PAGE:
functionsapplications of integration. Functions of several variables:
Limits and continuitypartial derivatives and applicationschain ruledirectional
derivatives and the gradient vectorLagrange multiplierTaylor expansionimplicit
and inverse function theoremsdouble integrals, iterated integrals and
applicationsmultiple integralschange of variables. Differential equations:
Homogeneous equationsfirst order linear equationssecond order linear equationsnon
homogeneous linear equationsapplications. (3) Probabilty:
Borel's normal number theoremsimple random variables the law of large
numbersBinomial, Poisson and normal distributions central limit theoremrandom
variables expectations and moments. LEARNING OUTCOMES: At the
end of the module, students should be able to: (1) think logically some
information given by the laws of science in real life or science; (2) demonstrate understanding of the
mathematical theory underlying the topics listed in the outlined syllabus above; (3)
express a given mathematical relationship in the form of an integral and gain enough
insight that they can set up formulas using integrals with a fair amount of confidence;
(4) compute determinant, inverse, eigenvalues and eigenvectors, diagonalization of a
matrix; (5) demonstrate understanding of methods for dealing with financial data; (6)
explain how and when some mathematical theory can be used to solve optimizations problems;
(7) apply calculus to solve problems in economics and Physics; (8) strive for a set of
equations which describes the physical system approximately and adequately.(9) use
appropriate statistical techniques to organize and summarize numerical data; (10)
calculate probabilities for the binomial and normal distributions; (11) formulate and
solve linear programming problems graphically. LEARNING MATERIALS: (1)
Abelson, Harold; Fellman, Leonard; Rudolph, Lee. Calculus of Elementary Functions. New
York: Harcourt, 1970; (2) Adams, Robert A. Calculus: A Complete Course. Reading, MA:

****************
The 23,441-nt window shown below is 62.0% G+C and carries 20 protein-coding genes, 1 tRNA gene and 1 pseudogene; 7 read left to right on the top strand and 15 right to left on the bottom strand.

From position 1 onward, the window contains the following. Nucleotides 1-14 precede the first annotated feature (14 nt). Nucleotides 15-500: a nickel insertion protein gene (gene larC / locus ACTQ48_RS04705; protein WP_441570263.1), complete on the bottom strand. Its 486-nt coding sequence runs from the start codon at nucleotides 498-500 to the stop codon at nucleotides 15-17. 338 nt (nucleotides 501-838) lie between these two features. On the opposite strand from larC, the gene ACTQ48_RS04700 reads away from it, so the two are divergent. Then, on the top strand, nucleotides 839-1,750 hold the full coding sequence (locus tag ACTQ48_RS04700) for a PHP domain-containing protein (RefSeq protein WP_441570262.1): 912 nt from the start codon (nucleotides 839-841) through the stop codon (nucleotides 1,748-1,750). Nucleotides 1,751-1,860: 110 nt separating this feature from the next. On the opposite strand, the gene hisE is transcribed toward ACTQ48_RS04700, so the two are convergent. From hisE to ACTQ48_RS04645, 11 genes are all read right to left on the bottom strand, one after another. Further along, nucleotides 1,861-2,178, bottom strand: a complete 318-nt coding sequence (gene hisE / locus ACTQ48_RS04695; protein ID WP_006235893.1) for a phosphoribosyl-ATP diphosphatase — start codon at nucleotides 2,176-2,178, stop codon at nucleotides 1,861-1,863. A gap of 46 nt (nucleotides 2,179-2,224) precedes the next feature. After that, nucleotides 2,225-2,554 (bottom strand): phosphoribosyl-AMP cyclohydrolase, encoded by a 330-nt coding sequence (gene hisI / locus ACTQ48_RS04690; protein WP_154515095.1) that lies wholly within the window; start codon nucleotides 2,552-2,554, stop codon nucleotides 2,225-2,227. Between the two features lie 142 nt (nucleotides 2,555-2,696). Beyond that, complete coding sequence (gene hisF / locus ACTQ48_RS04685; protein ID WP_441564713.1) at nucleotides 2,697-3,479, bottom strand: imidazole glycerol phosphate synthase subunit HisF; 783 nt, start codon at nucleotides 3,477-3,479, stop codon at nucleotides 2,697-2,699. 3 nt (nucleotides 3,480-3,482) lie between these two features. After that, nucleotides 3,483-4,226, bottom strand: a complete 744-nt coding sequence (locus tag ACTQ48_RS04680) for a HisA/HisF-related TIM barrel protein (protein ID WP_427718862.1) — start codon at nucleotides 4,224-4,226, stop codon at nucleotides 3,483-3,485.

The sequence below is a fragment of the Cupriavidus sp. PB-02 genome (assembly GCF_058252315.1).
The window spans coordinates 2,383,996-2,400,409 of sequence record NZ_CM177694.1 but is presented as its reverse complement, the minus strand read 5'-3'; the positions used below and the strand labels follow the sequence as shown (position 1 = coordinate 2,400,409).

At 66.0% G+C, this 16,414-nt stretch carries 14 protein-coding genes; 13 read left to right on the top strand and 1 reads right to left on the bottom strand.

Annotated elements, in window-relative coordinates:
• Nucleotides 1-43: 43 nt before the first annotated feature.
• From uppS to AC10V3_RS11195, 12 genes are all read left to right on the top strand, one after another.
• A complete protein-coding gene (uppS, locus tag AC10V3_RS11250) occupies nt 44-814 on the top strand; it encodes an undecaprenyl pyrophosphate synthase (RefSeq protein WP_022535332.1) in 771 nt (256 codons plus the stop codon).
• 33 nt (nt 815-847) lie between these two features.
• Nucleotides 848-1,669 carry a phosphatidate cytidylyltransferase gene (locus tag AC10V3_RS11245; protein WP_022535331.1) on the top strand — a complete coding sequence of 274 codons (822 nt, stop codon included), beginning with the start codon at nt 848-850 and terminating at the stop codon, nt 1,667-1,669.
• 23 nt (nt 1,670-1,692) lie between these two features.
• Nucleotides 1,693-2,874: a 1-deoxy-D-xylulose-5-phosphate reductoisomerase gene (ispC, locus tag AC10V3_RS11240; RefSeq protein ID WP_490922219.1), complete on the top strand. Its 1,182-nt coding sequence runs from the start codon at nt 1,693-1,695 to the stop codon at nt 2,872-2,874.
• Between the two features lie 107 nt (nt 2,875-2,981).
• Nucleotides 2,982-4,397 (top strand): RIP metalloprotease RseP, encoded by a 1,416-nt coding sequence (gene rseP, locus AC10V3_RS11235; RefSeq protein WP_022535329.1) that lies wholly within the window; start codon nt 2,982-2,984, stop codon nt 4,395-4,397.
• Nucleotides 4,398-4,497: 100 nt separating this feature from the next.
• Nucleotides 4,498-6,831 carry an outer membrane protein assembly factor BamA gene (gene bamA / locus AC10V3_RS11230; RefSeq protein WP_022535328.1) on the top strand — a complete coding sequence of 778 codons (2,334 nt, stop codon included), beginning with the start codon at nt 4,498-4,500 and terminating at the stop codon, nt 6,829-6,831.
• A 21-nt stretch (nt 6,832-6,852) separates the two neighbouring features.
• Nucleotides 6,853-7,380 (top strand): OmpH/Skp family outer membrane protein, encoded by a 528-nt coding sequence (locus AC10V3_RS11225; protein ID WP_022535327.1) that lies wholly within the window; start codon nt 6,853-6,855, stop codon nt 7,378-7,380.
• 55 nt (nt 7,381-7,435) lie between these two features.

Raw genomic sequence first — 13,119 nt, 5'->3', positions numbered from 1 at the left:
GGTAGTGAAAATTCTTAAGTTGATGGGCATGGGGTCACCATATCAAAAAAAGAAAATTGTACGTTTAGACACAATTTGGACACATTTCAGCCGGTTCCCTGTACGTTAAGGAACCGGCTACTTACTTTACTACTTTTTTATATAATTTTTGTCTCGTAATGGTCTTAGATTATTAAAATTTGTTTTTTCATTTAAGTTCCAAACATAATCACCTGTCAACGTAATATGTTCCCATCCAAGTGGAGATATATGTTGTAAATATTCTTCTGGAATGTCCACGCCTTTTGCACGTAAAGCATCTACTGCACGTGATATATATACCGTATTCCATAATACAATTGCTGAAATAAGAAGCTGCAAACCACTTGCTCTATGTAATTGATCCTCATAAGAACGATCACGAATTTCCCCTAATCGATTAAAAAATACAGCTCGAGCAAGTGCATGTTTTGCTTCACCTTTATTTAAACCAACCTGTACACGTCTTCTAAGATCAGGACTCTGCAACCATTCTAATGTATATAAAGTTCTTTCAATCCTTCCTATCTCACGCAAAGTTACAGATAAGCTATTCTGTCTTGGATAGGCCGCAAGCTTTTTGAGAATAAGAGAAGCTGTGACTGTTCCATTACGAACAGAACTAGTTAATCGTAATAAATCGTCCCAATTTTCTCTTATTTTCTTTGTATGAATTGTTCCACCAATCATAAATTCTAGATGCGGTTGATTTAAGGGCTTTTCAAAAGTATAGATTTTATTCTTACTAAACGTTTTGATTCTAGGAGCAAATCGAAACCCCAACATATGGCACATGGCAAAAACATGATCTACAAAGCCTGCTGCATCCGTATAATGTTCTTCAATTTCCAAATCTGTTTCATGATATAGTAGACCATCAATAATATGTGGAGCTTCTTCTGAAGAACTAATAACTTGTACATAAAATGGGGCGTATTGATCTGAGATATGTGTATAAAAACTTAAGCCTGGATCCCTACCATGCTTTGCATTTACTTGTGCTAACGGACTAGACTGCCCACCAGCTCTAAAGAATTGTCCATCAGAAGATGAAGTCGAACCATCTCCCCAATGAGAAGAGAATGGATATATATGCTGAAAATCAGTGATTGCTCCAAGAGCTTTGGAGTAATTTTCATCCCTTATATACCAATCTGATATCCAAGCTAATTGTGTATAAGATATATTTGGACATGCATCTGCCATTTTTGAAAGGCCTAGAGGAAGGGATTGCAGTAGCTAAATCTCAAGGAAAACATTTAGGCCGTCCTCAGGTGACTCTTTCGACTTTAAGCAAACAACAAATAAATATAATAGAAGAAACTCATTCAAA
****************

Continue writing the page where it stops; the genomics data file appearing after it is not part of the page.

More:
AddisonWesley, 1994; (3) Courant, Richard and John, Fritz. Introduction to Calculus and
Analysis, Vol. 1 & 2. New York: SpringerVerlag; (4) Marsden, Jerrold E. and
Weinstein, Alan. Calculus I, II & III, 2nd ed. New York: SpringerVerlag, 1985; (5)
John B. Hahn, Terry J. D, Hurricane Calculus: The New Approach to First Year Calculus, Prometheus
Enterprises Inc, 1996; (6) Aitken, Alexander Craig. Determinants and Matrices, 8th ed.
Edinburgh: Oliver and Boyd, 1954; (7) Anton, Howard. Elementary Linear Algebra. New York:
Wiley, 2000; (8) Anton, Howard and Rorres, Chris. Elementary Linear Algebra: Applications
Version, 8th ed. New York: Wiley, 2000; (9) Curtis, Charles W. Linear Algebra: An
Introductory Approach. New York: SpringerVerlag, 1984; (10) Lax, Peter D. Linear Algebra.
New York: Wiley, 1997; (11) Arnold, Vladimir Igorevich. Ordinary Differential Equations,
3rd ed. Berlin: SpringerVerlag, 1992; (12) Betz, Herman; Burcham, Paul B.; and Ewing,
George M. Differential Equations with Applications, 2nd ed. New York: Harper and Row,
1964; (13) Birkhoff, Garrett and Rota, GianCarlo. Ordinary Differential Equations, 3rd
ed. New York: Wiley, 1978; (14) Coddington, Earl A. An Introduction to Ordinary
Differential Equations. New York: Dover, 1989; (15) Klain, Daniel A. and Rota, G.C.
Introduction to Geometric Probability. New York: Cambridge University Press, 1997; (16)
Solomon, H. Geometric Probability. Philadelphia, PA: SIAM, 1978; (17) Cramér,
Harald. Mathematical Methods of Statistics. Princeton, NJ: Princeton University Press,
1946; (18) DeGroot, Morris H. Probability and Statistics, 3rd ed. Reading, MA: